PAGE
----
Okay, great. But how much value was created by that work and effort? Can it be measured? Celebrate hard work – it took a lot to get there, but you're still in the race. The finish line is still in the distance.
Focusing on the truly valuable end state highlights another value add of shifting focus to outcomes. Focusing solely on delivery will discourage iteration. Instead, iteration will help you achieve that much coveted "10x better than the alternative" you want.
Let a little time pass, talk to our users about what you shipped, and monitor the data. If you're continuously moving on to the next feature without reflecting on the one you just shipped, you may not have created enough value for that feature even to be valuable.
Shifting Mindset (To Outcomes)
Question: So we're going to move from this output-driven approach to this outcome-driven approach. Talk to me about outcomes. Like, what are the different kinds of outcomes? Like, what does it even mean to think about starting from an outcome perspective?
OKRs (Objectives & Key Results) are popular frameworks for setting and communicating outcomes. First, we'll look at the outcome part. That's the Key Result, and they are the quantitative measurement of change.
Often you'll see business style Key Results. Those are the – "increase acquisitions," "increase conversions," "increased retention," or "increase revenue." Those are the significant outcomes you want to see for your business, demonstrating that you have traction and your customers are engaging with your product, they want it, and it's providing value to them.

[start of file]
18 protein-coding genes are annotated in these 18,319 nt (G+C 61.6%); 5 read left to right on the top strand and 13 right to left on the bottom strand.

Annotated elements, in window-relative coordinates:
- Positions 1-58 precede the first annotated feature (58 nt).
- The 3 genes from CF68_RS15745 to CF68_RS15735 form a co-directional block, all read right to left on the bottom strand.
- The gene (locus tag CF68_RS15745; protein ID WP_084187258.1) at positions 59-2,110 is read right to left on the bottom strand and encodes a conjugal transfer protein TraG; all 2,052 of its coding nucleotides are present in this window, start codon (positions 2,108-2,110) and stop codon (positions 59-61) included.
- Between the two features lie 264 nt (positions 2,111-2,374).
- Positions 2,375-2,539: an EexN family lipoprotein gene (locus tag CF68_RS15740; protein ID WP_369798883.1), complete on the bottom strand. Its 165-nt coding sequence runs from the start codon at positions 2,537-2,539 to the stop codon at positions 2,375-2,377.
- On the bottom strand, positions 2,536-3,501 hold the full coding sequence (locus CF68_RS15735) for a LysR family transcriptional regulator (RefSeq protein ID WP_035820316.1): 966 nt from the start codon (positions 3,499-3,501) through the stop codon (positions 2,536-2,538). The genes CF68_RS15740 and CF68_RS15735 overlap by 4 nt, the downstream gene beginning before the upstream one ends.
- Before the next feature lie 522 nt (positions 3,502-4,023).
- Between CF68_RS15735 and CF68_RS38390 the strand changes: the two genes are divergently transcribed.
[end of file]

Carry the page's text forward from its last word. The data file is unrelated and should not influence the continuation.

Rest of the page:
But the question then becomes, "Well, now what?"
Answering it well requires solution discovery. You need to figure out, "how do we move from this business outcome to something more actionable?"
Enter "product outcomes." Teresa Torres talks a lot about this, and I highly recommend checking out her work at producttalk.org.
Breaking down your business outcomes into product outcomes will help create focus and provide a method for measuring outcomes using leading indicators of success.
Take conversion rates, for example. You want to increase conversion, but first, you need to go out there and do the work to figure out why users are not converting. What are their pain points? It will take a bit of investigative time to determine the barriers to conversion. For example, you may find out that there's a very critical workflow causing users to fall off when they start to engage with the product. In this case, you may set a product outcome that answers the question, "How do we reduce the time it takes to complete the onboarding workflow?" Now, that's something that a product team can work to achieve.
They can start to interview their customers to figure out how they are importing data, why they are importing data, what kind of data they are importing, etc.
Once that average onboarding time decreases (product outcome), you can start to measure its impact on the overall business outcome it ladders up to (increased conversion rates).
Who Sets Outcomes?
Question: Do you think about it like, oh, executives talk about what the important business outcomes are for the year, and product teams think about, okay, what are the product outcomes that are certainly there's probably some amount of a leap of faith you need to take that these product outcomes will affect that business outcome. But do product teams determine what the right product outcomes are?
Fantastic question! We see this playing out very differently across companies.